I just heard from Summer… They are presently arriving in Hawaii, about 15 hours early, which is cool!! Her cell is back on and she is out of email tme, so good timing. She said she sent an update from Japan, but we didn’t get it so, she will have to re-send it…
Here are some thoughts about the sea from a fellow SAS’er
The world is two thirds water, and we have sailed over much of it. At one time, that would not have been an uncommon thing. A century ago, everyone traveled this way between the continents. A thousand years ago, boats and ships were the single fastest way to get anywhere. But today, few people sail the seas for anything more than a weekend on their boat, or a Caribbean cruise. We are almost done sailing around the world.
I had thought at one point, going into the voyage, that I would be afraid of the endless seas. Out of sight of land, there is nothing to depend on, nothing at all that can save you. If, for some horrible reason, your ship sinks, you will likely endure days of privation, or death if you’re less lucky. I’m given to morbid imaginings, and I always thought I would dwell on that idea, the sinking vessel, but instead it’s barely entered my mind at all. And while I enjoy the sight of land off the starboard side (or port, if that’s the way of it), I like best, I think, when there is nothing but water all around.
The moods of the sea vary. Most often for us, it has been a gentle mood, or at worst, a sprightly one, where the waves dance into the distance, and a few small whitecaps provide markers for the eye to catch on. Once or twice great rolling valleys have caught up with us and ridden along for a day or two, and then the ship rocks and swells, and many people take to their cabins. While it’s a little rough on the stomach, I think I’m most fond of these days for watching the sea, when there is something to really observe. A great flat plain of water is nice enough, especially when it catches the light of the sun or, better still, the moon, but there’s nothing to beat the near silent approach of vast trenches and ridges of water.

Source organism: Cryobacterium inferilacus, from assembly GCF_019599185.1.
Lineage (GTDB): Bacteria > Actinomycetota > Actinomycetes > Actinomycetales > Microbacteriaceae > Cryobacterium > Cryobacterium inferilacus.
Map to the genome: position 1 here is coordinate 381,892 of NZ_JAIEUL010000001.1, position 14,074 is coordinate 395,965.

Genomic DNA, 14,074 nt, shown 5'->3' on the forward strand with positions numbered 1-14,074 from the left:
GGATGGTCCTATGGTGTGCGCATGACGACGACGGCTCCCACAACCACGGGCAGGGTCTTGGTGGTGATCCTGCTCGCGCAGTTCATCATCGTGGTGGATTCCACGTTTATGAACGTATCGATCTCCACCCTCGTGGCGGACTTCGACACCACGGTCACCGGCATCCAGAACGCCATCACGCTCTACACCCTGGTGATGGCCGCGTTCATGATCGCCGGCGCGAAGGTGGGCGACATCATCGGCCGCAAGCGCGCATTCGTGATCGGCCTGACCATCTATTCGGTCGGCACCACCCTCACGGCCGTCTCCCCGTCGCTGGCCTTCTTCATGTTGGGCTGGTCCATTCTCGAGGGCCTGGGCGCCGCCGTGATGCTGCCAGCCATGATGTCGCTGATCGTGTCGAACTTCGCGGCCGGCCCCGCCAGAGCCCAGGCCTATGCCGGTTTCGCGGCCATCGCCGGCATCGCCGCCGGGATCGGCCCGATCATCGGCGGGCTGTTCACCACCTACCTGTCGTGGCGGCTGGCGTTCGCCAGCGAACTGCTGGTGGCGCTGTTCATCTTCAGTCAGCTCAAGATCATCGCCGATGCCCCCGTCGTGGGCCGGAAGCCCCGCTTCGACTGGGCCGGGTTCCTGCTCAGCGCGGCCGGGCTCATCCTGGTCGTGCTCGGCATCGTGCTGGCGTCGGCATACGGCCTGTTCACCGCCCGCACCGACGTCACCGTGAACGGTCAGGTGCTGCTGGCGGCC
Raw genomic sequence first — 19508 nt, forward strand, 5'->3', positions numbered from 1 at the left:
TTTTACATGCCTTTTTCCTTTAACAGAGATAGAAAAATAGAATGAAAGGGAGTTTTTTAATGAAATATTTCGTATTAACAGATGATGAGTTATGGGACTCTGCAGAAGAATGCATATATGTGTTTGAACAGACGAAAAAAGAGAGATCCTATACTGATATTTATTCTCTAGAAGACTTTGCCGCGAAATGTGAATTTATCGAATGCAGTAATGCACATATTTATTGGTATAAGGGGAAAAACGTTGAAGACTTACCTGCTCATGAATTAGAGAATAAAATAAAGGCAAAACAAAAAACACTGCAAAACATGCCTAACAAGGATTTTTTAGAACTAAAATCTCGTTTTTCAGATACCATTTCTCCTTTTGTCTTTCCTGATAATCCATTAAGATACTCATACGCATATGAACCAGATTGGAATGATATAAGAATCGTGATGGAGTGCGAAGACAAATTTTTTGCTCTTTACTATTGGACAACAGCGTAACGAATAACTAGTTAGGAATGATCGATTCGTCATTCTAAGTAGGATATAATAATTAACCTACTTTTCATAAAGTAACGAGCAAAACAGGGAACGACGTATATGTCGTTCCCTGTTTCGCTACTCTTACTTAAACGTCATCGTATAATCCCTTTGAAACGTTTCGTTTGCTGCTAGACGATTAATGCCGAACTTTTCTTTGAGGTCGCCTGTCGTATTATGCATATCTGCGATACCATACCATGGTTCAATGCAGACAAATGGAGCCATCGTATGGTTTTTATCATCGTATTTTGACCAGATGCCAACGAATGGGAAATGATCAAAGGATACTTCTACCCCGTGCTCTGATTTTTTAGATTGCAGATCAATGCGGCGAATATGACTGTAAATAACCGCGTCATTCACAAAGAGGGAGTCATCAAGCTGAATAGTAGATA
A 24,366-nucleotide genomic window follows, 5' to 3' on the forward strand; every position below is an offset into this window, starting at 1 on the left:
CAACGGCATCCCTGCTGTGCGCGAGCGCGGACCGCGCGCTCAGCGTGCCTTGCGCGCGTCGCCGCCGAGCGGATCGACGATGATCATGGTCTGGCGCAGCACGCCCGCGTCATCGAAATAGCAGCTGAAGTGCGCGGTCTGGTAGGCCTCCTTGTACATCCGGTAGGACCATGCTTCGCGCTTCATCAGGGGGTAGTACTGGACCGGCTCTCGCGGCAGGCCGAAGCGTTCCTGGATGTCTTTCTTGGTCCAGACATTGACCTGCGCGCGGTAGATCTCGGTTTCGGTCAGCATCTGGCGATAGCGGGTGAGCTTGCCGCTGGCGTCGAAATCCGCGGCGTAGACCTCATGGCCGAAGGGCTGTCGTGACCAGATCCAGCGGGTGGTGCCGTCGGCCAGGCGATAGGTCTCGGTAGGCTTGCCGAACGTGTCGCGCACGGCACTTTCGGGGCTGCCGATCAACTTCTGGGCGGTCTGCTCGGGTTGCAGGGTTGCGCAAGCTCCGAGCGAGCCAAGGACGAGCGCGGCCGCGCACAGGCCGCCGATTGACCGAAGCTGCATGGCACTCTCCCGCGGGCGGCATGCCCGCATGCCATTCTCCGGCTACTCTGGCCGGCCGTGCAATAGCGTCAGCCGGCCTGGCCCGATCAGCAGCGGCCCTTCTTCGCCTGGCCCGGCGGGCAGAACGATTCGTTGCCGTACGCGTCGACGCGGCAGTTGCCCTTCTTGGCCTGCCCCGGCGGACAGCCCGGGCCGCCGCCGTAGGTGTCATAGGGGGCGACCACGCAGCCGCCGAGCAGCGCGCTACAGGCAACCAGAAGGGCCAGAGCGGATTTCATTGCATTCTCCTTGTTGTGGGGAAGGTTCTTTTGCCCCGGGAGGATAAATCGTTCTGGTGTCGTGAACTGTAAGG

Near silent, but not completely. The waves move along with no hiss or crash as on a beach, because there is no shore for them to break on. But we are a ship, and they crash against us, so that there is, if you listen, a whisper of the water as it kisses the bow, or possibly, in the trench times, the roll of thunder as one wave after another smashes into us, or as the ship, lifted by a wave, crashes into the next trough. The wind sings by, and if we are close enough to land or the prevailing winds, sometimes gulls or albatross or other strange birds give off their piercing cries.
The clouds over the sea are nearly constant. They are patchy, though, often drifting somewhere near the horizon. For days, sometimes, the clouds are always far off, and one wonders if somehow they look that way to all ships at sea; if there just are no clouds overhead, no matter where you are, but only an illusion of clouds, smoke and mirrors at sea, to set the scene and make it more lovely. At times the entire sky is gray from horizon to horizon, and then the sea is perforce the same steely shade. But unlike what I have heard, they never blend. The sea always ends somewhere in the distance, meeting the sky but never, to me, causing any confusion. Even at night one can see a line, faint and dark, where the absolute black of the ocean meets the starlit darkness of the sky.